in defying the Ottoman power with a handful of men and the miserable supply of provisions at their disposal.
After luncheon we went outside, where, after half an hour, we were joined by Peko, Phillipovich, and Vukalovich, and one or two other heads of the movement. All of them were manly, rough-looking fellows, but it was only Peko who gave us the least idea of intellectual force. His massive head and jaw seemed made to command, and judging by the way he was listened to, his fellow-countrymen thought the same. His reputation as a warrior would of itself entitle him to respect, for he is a man who is now about sixty, and during the course of his life has fought sixty-two battles. What particularly excited their ire was the Andrassy note. "As if," they said, "Turkey could carry out any promised reforms? As well ask a dead tree to bear fruit." Nothing will induce these people to go back to their homes, unless they have a surer guarantee than Turkey seems inclined to give. Their dream, of course, is to have a Slav principality in the centre of Europe, under a prince of their own choosing: but this, we fear, they will never be allowed to realize. They therefore ask, for the present, to be put on the footing of Servia, only paying a tax to Turkey; and this they might be able to achieve, if not interfered with by one of the greater powers.
The understanding between the chiefs and their followers seems complete, for whatever Peko said in his dry, funny way, was always greeted with a murmur of assent. There is said to be some jealousy between him and Socica; but of this we could discern nothing, as they were extremely cordial to one another in manner.
As the shadows grew longer, and evening came on, we thought it as well to prepare for our return. Peko and Socica insisted on riding back with us as far as the Austrian frontier. It was a procession that would have astonished Rotten Row. In front rode the two chiefs, whilst behind we were escorted by a number of their followers, whose horses plunged and kicked in a most uncomfortable manner for me, stuck as I was on my insecure sidesaddle.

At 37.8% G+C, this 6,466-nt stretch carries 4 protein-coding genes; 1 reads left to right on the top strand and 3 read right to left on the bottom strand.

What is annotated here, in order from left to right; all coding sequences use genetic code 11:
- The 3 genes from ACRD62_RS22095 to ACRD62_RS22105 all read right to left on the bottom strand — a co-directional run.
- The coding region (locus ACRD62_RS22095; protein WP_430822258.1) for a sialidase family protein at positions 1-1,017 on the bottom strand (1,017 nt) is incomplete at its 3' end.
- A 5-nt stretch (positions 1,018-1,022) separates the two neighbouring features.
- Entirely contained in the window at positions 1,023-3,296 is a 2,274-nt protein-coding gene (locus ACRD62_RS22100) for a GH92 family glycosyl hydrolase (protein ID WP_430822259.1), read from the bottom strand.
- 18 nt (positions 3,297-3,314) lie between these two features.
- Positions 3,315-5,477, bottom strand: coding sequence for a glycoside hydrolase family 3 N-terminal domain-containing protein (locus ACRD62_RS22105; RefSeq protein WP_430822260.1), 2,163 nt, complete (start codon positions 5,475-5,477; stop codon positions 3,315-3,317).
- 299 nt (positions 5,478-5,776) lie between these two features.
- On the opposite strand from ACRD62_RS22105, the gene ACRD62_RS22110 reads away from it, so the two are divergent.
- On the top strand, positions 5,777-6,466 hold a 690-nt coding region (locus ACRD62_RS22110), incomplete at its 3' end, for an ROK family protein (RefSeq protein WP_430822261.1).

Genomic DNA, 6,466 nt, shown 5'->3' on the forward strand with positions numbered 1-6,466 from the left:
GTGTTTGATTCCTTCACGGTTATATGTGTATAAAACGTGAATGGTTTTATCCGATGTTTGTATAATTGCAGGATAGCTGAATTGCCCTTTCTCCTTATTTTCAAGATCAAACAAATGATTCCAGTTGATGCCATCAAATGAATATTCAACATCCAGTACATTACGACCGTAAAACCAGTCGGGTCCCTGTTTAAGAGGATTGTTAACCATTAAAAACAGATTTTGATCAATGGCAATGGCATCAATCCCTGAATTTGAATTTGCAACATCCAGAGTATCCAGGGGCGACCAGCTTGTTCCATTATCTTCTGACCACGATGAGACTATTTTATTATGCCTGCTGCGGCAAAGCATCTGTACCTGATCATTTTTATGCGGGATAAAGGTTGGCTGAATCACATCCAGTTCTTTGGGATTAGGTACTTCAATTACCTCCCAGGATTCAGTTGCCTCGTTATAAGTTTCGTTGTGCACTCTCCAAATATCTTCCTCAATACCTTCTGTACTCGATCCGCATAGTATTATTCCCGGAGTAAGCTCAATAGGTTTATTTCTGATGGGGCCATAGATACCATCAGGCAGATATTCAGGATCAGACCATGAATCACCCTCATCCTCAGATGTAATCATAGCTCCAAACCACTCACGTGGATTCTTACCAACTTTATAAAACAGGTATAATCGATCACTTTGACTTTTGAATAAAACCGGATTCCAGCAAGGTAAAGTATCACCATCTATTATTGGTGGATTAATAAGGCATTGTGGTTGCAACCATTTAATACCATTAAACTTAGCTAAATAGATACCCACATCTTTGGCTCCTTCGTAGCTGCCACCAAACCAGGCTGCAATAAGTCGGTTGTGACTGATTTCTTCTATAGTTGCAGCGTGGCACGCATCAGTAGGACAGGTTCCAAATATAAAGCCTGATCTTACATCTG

At last we came to the place where we had to part, and with many wishes for the success of the cause on the one hand, and thanks for our visit and hopes for our speedy return on the other, we bade adieu to these brave fellows.
"Tell every one in England," said Peko, "that we are fighting for our homes and hearths; and beg them not to support the Turk any longer."
From Chambers' Journal.
Very curious results are sometimes produced by lightning, calculated to incite wonderment in the minds of persons unversed in the phenomena of electricity, and to set scientific men thinking and experimenting on the probable causes of these appearances. Of the destruction of ships and houses by lightning we do not speak, nor of the more lamentable cases in which persons have been struck dead by such visitations. The phenomena more immediately in view are lightning figures or pictures, impressions burnt into the surface of the object struck, and presenting resemblances concerning which fancy has been allowed to draw fanciful conclusions.
Marks, remarkably tree-like, have sometimes been found on the bodies of persons struck by lightning. MM. Bossut and Leroy, in 1786, reported to the Académie des Sciences a case of this kind, and accounted for it by supposing that the lightning in its passage through the body had forced the blood into the vessels of the skin, and thus all the ramifications of these vessels were visible on the surface. Arago adopted a similar explanation, in regard to a case which occurred in France much more recently: two persons standing near a poplar-tree were struck by lightning, and on the breast of each were found marks closely resembling the branchlets of the poplar.
More strictly belonging to those instances in which the lightning-marks resemble familiar objects is one that occurred in a Somersetshire village in 1812. One version of the story is, that "six sheep reposing in a meadow surrounded by woods were killed by lightning; and when the skins were taken from the animals, a facsimile of a portion of the surrounding scenery was visible on the inner surface of each skin." The other version is that, about turnip-sowing time, a farmer and his men were engaged in the fields, when a violent storm of thunder and lightning came on, and three out of four valuable rams, which had taken shelter under a tree, were killed; when the skins reached the fellmonger, on the inside of each was found depicted a very accurate representation of the tree under which the